Think Mughal cuisine and you think kebabs, biryani and korma. These dishes created or inspired by the khansamas of the Mughal kitchens have survived the centuries, travelled to new places, acquired new-fangled avatars and continue to be some of the most-popular foods today. The beauty of Mughal cuisine lies in its versatility, food is richly woven into history, and unravelling the stories behind some of the Mughal-era dishes is like stepping into a time capsule. Queens who joined the order brought ingredients and techniques from their kitchens as far as Persia and Central Asia and far-flung regions of the Indian subcontinent. “The Mughal kitchens used plenty of saffron, nuts and dry fruits, spices were introduced only much later. And so you had Mutanjan, a sweet rice studded with strands of saffron and nuts, a fragrant dish that is still prepared by a Khansamas like Kallan Biryani of Old Delhi. Spices like pepper and other Indian masalas were introduced only much later,” says food writer and consultant, Osama Jalali, who has revived some of the lost flavours of the Mughal kitchens.Including the lost recipe of a rich, sweet halwa cooked from lamb.
The #ThalisofIndia crew is at GT Road-A 2600 Km Journey— it recreates the cuisine of the Grand Trunk Road that links Kabul to Chittagong in Bangladesh. Built by Sher Shah Suri in the 16th century along a route that is believed to have once been laid down by the Mauryan empire, the menu is like eating a history book. The stories tumble as the Mughal thali is laid out before us. Of peppery Chicken Stew brought in by travellers, and lighly-spiced Aloo Gosht, soft and meaty Shammi Kebabs and aromatic Mutton Korma to go with Yakhni Pulao cooked with yoghurt and whole spices—an influence from Kashmir. The vegetarian dishes include a simple lentil preparation of Arhar Dal, Saag Kofte and Arbi Ka Salan, redolent with flavours of whole and pounded spices. Vegetables and leafy greens are often cooked with meat—both chicken and mutton—though the latter dominates the platter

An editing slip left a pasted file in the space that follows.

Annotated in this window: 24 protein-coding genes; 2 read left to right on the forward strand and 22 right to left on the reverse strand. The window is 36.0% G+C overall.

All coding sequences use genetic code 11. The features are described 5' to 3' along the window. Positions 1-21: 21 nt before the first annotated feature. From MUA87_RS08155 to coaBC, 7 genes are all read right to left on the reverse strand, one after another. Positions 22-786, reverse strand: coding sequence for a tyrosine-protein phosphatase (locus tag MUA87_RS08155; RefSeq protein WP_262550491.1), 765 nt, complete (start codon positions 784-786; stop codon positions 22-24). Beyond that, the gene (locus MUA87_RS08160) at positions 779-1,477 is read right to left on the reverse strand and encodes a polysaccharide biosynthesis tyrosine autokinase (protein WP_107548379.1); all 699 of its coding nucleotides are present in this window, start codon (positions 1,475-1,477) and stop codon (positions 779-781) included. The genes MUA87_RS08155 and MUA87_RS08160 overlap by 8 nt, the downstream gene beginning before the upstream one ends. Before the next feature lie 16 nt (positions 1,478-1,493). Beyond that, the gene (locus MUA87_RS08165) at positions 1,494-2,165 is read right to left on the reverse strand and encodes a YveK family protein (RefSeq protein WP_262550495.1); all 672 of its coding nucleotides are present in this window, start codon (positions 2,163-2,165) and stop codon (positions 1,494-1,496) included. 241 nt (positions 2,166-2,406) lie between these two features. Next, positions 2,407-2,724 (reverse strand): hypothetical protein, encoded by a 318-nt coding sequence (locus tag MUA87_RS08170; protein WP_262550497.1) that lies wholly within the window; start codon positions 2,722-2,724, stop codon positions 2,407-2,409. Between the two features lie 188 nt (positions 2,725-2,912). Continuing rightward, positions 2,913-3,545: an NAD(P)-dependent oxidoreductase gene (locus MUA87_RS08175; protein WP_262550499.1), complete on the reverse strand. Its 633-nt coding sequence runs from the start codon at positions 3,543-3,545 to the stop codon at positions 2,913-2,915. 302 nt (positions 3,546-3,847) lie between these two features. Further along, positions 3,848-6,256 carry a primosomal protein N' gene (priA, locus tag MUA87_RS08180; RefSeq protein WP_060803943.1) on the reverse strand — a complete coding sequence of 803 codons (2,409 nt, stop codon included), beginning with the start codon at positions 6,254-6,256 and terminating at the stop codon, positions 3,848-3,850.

It’s time for dessert and knowing how much the Mughals loved their Mithais, we’re prepared to be wowed. But the translucent, melt-in-mouth, ghee-like dessert in the brass bowls Jalali holds up for us leaves us comforted, but confused. “This is lamb!? Not milk?” we say, unable to link the flavor to the ingredient. What tastes like a rich Indian dessert made with thickened milk and sugar is actually Goshta ka Halwa—an ancient recipe that was lost and forgotten. Jalali found references to the halwa cooked with pounded tender lamb, milk and sugar, in old Persian books. A few senior khansamas of Old Delhi recalled having tasted it in their youth, but a generation had passed by since anyone had attempted cooking it. “We recreated the recipe, based on old memories of taste, and the literature available in some of the ancient Persian texts,” says Jalali. The meat is cooked for hours, churning as the milk and sugar condense into a thick halwa.
It’s the story we will tell our friends—like they did back when stories of taste travelled on foot and by word of mouth. Of course, our story on Instagram has crossed borders within minutes!
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